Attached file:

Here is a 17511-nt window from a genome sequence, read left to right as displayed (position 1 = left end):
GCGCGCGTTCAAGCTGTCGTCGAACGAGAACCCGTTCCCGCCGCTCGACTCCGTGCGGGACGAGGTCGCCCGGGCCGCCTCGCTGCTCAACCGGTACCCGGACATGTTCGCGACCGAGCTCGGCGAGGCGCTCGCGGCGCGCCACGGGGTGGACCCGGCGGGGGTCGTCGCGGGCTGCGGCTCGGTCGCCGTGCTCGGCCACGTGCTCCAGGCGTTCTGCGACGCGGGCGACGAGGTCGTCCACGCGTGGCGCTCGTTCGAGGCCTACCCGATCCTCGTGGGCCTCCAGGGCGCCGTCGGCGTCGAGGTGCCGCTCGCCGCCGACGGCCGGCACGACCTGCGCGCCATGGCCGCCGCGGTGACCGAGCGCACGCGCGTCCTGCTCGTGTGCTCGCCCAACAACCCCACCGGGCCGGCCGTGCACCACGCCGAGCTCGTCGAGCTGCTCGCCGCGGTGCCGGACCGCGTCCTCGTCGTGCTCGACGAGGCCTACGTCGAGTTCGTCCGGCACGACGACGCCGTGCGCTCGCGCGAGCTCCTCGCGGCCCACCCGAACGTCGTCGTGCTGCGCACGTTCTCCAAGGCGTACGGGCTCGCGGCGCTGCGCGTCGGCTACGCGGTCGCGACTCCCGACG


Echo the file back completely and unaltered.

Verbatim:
Here is a 17511-nt window from a genome sequence, read left to right as displayed (position 1 = left end):
GCGCGCGTTCAAGCTGTCGTCGAACGAGAACCCGTTCCCGCCGCTCGACTCCGTGCGGGACGAGGTCGCCCGGGCCGCCTCGCTGCTCAACCGGTACCCGGACATGTTCGCGACCGAGCTCGGCGAGGCGCTCGCGGCGCGCCACGGGGTGGACCCGGCGGGGGTCGTCGCGGGCTGCGGCTCGGTCGCCGTGCTCGGCCACGTGCTCCAGGCGTTCTGCGACGCGGGCGACGAGGTCGTCCACGCGTGGCGCTCGTTCGAGGCCTACCCGATCCTCGTGGGCCTCCAGGGCGCCGTCGGCGTCGAGGTGCCGCTCGCCGCCGACGGCCGGCACGACCTGCGCGCCATGGCCGCCGCGGTGACCGAGCGCACGCGCGTCCTGCTCGTGTGCTCGCCCAACAACCCCACCGGGCCGGCCGTGCACCACGCCGAGCTCGTCGAGCTGCTCGCCGCGGTGCCGGACCGCGTCCTCGTCGTGCTCGACGAGGCCTACGTCGAGTTCGTCCGGCACGACGACGCCGTGCGCTCGCGCGAGCTCCTCGCGGCCCACCCGAACGTCGTCGTGCTGCGCACGTTCTCCAAGGCGTACGGGCTCGCGGCGCTGCGCGTCGGCTACGCGGTCGCGACTCCCGACG